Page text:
I find more and more articles in the daily, trade and scientific press about the fact that artificial intelligence will eventually replace humans in the role of manager. Admittedly, this is still received with disbelief even by the authors of these articles themselves, but their predictions are in line with what I have believed for several decades now. One such article is by Behzad Benam, who is the founder and CEO at SafeLine, a company that provides engineering services toContinue reading
How do managers expect to use artificial intelligence in their work?
Automating a manager’s job is one thing, but the other side of the coin is the skills human managers need to master to cope with this automation. A few years ago, Harvard Business Review surveyed 1,770 managers in 14 countries about what skills managers need to develop in an era of widespread use of artificial intelligence. Here’s what the results of that survey are. Area 1: boring and tedious managerial activities As the first area, managers listed activities and tasksContinue reading
Why is ontology in designing software for an artificial manager important?
Ontology is a word that comes from philosophy, but many scientific fields have borrowed ontology and established from it their first assumptions about the reality they study. The same is true for software to do anything in management, and more broadly in organizational reality. I will describe today, based on the literature, why ontology is so important. An ontology is a formal, predetermined description of phenomena in a given slice of reality, whose characteristics are describable by certain variables orContinue reading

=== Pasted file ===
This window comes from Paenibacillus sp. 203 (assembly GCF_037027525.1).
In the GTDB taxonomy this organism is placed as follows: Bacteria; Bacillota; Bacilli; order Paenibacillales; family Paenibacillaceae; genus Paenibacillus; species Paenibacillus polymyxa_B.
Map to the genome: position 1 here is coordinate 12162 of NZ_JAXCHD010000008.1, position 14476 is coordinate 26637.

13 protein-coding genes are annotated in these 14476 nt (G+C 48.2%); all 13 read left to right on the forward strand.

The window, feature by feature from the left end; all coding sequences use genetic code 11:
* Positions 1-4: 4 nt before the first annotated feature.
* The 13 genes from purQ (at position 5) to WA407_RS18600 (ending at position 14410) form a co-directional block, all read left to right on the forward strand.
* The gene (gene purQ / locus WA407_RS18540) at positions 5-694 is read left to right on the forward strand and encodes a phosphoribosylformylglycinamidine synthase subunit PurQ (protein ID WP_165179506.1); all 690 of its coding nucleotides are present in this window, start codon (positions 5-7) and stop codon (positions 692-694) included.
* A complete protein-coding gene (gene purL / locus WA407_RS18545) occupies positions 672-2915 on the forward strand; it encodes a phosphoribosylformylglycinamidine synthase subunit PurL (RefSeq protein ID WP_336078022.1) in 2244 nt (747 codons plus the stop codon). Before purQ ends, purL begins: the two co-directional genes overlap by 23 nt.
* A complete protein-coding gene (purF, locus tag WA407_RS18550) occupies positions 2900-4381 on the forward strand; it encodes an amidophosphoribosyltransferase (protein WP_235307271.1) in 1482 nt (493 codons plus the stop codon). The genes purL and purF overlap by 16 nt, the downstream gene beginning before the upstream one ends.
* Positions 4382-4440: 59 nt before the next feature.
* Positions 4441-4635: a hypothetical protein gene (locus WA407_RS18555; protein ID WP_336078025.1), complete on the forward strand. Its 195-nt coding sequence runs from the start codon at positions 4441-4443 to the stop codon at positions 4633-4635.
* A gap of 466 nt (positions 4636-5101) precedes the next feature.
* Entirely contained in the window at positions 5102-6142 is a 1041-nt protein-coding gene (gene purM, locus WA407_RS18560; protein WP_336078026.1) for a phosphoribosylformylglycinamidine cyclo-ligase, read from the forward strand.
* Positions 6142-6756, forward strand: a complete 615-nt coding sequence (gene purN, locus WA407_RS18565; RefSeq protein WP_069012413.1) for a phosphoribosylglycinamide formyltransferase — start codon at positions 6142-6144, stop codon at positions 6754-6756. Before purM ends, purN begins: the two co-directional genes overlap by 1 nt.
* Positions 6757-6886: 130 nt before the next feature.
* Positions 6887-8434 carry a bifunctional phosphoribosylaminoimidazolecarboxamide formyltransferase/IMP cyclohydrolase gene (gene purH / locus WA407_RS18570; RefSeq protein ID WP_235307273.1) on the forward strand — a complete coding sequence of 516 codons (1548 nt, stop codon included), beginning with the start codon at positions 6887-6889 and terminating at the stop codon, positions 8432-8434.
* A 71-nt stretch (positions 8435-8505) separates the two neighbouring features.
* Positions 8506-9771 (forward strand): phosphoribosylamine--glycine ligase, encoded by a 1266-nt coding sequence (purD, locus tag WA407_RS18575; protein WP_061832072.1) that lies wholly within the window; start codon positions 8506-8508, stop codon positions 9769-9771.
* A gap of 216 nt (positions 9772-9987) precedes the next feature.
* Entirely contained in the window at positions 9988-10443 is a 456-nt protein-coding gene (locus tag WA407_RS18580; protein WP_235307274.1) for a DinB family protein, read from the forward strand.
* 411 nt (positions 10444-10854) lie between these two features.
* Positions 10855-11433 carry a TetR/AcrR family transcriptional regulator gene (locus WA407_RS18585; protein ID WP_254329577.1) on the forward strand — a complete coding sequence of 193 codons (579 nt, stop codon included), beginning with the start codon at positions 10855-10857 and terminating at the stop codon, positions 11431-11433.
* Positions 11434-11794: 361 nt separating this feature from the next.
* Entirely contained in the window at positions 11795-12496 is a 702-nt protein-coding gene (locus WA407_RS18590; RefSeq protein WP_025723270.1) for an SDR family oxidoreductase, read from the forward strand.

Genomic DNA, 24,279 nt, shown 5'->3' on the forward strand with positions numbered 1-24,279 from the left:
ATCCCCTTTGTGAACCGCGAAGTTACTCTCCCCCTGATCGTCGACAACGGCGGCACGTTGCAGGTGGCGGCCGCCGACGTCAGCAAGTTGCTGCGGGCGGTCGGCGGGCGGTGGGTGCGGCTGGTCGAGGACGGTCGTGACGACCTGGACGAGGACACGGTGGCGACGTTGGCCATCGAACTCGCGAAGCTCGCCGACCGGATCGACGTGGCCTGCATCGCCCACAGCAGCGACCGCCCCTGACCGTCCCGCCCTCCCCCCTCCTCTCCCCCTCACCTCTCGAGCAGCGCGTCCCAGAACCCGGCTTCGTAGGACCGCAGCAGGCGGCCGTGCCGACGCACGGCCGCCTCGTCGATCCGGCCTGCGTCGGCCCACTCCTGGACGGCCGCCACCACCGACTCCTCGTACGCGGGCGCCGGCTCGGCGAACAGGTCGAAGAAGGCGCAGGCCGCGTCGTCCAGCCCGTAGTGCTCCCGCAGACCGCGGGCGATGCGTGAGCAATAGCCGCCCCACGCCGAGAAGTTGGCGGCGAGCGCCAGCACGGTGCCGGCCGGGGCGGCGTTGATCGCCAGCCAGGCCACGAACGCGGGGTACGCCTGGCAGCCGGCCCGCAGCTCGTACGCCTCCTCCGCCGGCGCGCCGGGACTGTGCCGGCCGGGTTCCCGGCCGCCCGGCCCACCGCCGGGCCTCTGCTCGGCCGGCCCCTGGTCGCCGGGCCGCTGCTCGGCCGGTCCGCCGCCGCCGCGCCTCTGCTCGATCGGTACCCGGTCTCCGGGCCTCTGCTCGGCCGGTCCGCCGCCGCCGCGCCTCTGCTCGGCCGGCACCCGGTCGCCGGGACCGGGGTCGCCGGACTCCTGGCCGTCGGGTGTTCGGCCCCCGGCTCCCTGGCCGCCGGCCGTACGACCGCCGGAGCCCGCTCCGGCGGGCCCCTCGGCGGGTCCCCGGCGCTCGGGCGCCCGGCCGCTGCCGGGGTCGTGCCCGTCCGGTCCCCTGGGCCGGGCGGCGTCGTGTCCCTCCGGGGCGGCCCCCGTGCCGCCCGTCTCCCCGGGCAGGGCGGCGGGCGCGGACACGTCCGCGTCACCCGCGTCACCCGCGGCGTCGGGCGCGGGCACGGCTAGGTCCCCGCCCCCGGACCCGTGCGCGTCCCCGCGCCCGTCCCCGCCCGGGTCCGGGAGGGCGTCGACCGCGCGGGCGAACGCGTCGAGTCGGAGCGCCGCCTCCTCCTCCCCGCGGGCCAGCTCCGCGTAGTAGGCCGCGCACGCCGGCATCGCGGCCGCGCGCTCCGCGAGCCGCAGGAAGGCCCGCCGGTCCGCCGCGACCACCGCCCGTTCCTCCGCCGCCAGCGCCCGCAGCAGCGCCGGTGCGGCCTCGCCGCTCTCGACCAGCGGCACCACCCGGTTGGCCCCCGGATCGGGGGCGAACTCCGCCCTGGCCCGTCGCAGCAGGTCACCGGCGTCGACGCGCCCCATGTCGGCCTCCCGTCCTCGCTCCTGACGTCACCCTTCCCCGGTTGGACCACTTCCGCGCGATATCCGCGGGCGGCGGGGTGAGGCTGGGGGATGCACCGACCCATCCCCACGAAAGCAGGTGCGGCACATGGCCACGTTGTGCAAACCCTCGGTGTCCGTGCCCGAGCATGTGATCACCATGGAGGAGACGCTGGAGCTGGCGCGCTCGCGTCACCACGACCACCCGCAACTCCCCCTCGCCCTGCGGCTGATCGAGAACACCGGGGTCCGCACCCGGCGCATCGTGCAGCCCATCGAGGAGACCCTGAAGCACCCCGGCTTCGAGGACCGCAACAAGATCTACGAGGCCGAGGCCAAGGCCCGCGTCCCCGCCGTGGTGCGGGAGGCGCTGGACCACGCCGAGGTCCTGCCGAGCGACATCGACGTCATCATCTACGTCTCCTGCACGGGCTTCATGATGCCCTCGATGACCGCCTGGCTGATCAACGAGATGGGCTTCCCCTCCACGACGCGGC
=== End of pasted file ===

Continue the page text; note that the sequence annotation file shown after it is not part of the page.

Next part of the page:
The 9 faces of your artificial boss. Which one to choose?
A few days ago, in a blog post, I showed a robotic Nicholas Copernicus, who, if equipped with a sense of activities, could be your boss. Can you imagine having just such a boss – you walk into your manager’s office and there sits Nicholas Copernicus, as if he were alive. He’s talking to you about the previous week’s tasks, you’re planning the development of the project in the following months, until suddenly…. A teammate calls you and tells youContinue reading
How to find out what a manager really does? Part 4
In the previous post, I described how a measurement tool that records managerial activities works. Let me remind you – it measures successive states of resources (primary organizational terms) over time, which change due to processes (derivative organizational terms) initiated by the manager and his team. But the question arises: where to mount these measuring tools to capture what the manager is really doing? Laboratory conditions could only be used to a limited extent – the measurement error in relationContinue reading